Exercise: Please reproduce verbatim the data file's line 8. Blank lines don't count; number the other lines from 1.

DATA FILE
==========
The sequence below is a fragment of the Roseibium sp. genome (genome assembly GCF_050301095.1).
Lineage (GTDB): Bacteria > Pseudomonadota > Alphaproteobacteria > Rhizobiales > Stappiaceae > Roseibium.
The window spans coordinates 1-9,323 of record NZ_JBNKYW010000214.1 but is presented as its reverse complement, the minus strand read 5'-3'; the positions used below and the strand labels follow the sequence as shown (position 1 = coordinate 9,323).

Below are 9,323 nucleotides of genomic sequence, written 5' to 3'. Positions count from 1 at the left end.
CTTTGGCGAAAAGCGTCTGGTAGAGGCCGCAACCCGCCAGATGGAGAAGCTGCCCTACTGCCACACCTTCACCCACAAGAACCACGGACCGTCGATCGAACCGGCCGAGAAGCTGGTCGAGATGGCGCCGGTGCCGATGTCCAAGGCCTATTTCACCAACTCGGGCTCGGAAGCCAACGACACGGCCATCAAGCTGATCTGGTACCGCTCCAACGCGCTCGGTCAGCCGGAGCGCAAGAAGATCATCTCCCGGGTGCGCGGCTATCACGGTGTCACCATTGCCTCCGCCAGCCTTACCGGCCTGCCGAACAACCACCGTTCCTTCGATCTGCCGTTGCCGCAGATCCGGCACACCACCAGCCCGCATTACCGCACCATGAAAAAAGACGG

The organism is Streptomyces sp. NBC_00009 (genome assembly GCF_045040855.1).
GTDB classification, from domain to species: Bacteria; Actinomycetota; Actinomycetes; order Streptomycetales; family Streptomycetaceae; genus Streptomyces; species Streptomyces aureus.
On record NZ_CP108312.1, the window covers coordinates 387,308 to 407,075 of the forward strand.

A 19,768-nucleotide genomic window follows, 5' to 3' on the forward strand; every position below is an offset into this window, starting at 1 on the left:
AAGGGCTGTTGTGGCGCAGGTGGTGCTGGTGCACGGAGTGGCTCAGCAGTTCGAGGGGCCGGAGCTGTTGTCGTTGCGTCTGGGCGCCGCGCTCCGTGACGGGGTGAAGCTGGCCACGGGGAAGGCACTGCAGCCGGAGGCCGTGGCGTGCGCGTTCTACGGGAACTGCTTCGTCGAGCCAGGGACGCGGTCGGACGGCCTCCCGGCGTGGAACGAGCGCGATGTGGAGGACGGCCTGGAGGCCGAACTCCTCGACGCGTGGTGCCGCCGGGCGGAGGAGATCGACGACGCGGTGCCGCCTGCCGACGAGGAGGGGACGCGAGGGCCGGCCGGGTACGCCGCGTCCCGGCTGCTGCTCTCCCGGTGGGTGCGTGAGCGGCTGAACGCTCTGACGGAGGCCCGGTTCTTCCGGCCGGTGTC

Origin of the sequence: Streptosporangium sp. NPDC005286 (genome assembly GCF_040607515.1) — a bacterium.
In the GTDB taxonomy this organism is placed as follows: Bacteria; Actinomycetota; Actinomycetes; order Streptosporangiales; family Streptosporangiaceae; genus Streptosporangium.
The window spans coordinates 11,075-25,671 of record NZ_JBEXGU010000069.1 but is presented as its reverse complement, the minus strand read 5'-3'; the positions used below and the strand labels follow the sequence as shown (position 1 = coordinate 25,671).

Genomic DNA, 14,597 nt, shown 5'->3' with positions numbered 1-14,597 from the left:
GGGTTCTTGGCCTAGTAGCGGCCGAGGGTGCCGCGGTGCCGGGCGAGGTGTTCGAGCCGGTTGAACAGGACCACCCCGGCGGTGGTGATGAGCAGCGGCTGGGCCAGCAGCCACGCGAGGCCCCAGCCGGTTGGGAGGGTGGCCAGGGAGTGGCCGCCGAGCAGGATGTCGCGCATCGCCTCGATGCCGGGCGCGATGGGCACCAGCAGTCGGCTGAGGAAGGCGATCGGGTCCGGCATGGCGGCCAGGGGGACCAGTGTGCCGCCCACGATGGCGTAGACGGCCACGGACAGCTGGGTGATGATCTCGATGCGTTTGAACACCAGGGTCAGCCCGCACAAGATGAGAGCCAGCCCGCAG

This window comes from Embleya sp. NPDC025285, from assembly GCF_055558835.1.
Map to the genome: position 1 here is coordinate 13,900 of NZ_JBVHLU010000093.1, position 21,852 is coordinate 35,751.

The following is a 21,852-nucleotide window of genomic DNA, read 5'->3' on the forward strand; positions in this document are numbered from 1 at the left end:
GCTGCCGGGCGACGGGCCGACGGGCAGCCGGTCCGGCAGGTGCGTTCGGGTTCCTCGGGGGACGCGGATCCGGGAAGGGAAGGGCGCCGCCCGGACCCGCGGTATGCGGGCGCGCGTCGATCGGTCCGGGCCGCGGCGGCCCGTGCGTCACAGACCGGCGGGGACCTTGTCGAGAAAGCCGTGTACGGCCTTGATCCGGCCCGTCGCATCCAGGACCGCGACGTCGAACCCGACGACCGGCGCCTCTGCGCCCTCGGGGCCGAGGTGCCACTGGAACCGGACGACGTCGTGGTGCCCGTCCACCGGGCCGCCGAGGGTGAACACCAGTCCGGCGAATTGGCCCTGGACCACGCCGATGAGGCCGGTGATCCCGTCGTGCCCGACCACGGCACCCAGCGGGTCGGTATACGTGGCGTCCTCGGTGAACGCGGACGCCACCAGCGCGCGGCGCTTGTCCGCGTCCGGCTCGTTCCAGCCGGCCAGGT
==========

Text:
On record NZ_CP108312.1, the window covers coordinates 387,308 to 407,075 of the forward strand.